In conclusion, shaping activities improve security within partner nations, enhance international legitimacy, gain multinational cooperation, and influence adversary decision making. Preventive activities align with deterrence and crisis response and limited contingency operations (Department of the Army, 2017). And executing these operations is the backbone of the Army: The NCO.
Gaines K.R. & Snell, R.L. (2015, November 2). Setting and supporting the theater. Army.mil. Retrieved from https://www.army.mil/article/157230/setting_and_supporting_the_theater
Headquarters, Department of the Army. (2012a). ADP-1: The Army. Retrieved from https://armypubs.army.mil/epubs/DR_pubs/DR_a/pdf/web/adp1.pdf
Headquarters, Department of the Army. (2012b). ADRP 6-22: Army leadership. Retrieved from https://armypubs.army.mil/epubs/DR_pubs/DR_a/pdf/web/adrp6_22.pdf
Headquarters, Department of the Army. (2016). FM 7-0: Train to win in a complex world. Retrieved from https://armypubs.army.mil/epubs/DR_pubs/DR_a/pdf/web/ARN9860_FM%207-0%20FINAL%20WEB.pdf
Headquarters, Department of the Army. (2017a). ADRP 3-0: Operations [obsolete]. Superseded by ADP 3-0: Operations on July 2019. Retrieved from https://armypubs.army.mil/epubs/DR_pubs/DR_a/pdf/web/ARN18010_ADP%203-0%20FINAL%20WEB.pdf
Headquarters, Department of the Army. (2017b). FM 3-0: Operations. Retrieved from https://armypubs.army.mil/epubs/DR_pubs/DR_a/pdf/web/ARN6687_FM%203-0%20C1%20Inc%20FINAL%20WEB.pdf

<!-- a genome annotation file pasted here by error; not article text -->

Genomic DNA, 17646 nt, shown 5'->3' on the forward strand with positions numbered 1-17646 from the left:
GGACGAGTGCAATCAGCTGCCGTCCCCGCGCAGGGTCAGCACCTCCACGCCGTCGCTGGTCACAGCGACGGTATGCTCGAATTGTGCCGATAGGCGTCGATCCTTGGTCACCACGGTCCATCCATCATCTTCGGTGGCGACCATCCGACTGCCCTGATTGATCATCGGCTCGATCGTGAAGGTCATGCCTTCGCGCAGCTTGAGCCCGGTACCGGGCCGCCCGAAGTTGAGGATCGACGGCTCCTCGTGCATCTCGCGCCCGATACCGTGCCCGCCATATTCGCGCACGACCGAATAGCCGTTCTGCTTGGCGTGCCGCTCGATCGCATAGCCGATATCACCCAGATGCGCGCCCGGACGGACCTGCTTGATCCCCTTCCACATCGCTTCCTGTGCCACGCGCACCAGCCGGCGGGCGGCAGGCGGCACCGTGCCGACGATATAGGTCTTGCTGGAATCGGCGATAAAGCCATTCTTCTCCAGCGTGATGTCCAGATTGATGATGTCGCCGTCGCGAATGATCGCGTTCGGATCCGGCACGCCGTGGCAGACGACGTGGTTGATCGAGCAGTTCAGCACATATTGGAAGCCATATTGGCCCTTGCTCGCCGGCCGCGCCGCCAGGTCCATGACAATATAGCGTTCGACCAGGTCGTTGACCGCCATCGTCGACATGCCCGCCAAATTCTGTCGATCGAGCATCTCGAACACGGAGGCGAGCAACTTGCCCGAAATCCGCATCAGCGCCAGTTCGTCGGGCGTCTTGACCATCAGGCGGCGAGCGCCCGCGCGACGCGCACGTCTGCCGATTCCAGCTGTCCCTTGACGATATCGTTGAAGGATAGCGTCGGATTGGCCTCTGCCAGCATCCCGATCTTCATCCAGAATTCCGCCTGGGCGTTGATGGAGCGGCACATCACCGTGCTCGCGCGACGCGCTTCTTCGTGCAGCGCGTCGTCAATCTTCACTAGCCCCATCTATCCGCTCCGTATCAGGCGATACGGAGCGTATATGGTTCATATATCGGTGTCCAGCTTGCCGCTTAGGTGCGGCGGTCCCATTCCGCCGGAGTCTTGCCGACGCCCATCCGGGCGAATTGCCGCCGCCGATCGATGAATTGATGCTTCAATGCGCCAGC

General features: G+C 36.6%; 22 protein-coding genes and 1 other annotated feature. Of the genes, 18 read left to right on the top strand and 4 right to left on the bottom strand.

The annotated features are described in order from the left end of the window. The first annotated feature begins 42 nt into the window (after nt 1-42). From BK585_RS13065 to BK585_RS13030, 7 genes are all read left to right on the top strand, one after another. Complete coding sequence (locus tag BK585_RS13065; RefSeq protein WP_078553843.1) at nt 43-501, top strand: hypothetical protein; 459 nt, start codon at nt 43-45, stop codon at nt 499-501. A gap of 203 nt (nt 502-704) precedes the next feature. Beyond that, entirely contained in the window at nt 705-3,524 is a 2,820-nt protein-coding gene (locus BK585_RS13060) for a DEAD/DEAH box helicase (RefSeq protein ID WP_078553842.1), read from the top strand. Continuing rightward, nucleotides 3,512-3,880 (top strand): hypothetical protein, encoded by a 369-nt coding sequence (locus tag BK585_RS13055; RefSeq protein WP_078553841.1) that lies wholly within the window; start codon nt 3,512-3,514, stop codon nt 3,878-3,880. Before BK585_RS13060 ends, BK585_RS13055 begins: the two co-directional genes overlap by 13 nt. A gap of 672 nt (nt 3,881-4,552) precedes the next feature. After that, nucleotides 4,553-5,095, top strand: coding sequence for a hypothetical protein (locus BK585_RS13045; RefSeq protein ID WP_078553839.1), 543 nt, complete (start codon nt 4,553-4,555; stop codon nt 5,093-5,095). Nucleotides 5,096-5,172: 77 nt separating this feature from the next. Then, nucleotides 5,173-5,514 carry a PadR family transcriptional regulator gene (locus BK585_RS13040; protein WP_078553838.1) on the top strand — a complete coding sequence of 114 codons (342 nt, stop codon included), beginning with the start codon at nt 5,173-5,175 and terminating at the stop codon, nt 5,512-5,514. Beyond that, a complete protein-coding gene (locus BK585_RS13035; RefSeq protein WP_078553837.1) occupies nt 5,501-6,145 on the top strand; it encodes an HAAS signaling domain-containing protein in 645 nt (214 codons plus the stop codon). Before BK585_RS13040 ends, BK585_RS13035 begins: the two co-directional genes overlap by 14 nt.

Joint Chiefs of Staff. (2017). JP 5-0: Joint planning. Retrieved from http://www.jcs.mil/Portals/36/Documents/Doctrine/pubs/jp5_0_20171606.pdf
Joint Chiefs of Staff. (2018). JP 3-0: Joint Operations. Retrieved from http://www.jcs.mil/Portals/36/Documents/Doctrine/pubs/jp3_0ch1.pdf
Staff Sgt. Kaci Hunter is an information technology specialist currently assigned to the Mission Training Complex — Leavenworth. She has previously served as an emergency management specialist in the 184th Civil Engineering Squadron at McConnell Air Force Base, Kansas and as an aviation operations specialist in the 1-137th Aviation Battalion, Rickenbacker Airfield, Columbus, Ohio. She is CompTIA Security + certified and is currently pursuing a bachelor’s degree in Information and Computer Science at Park University.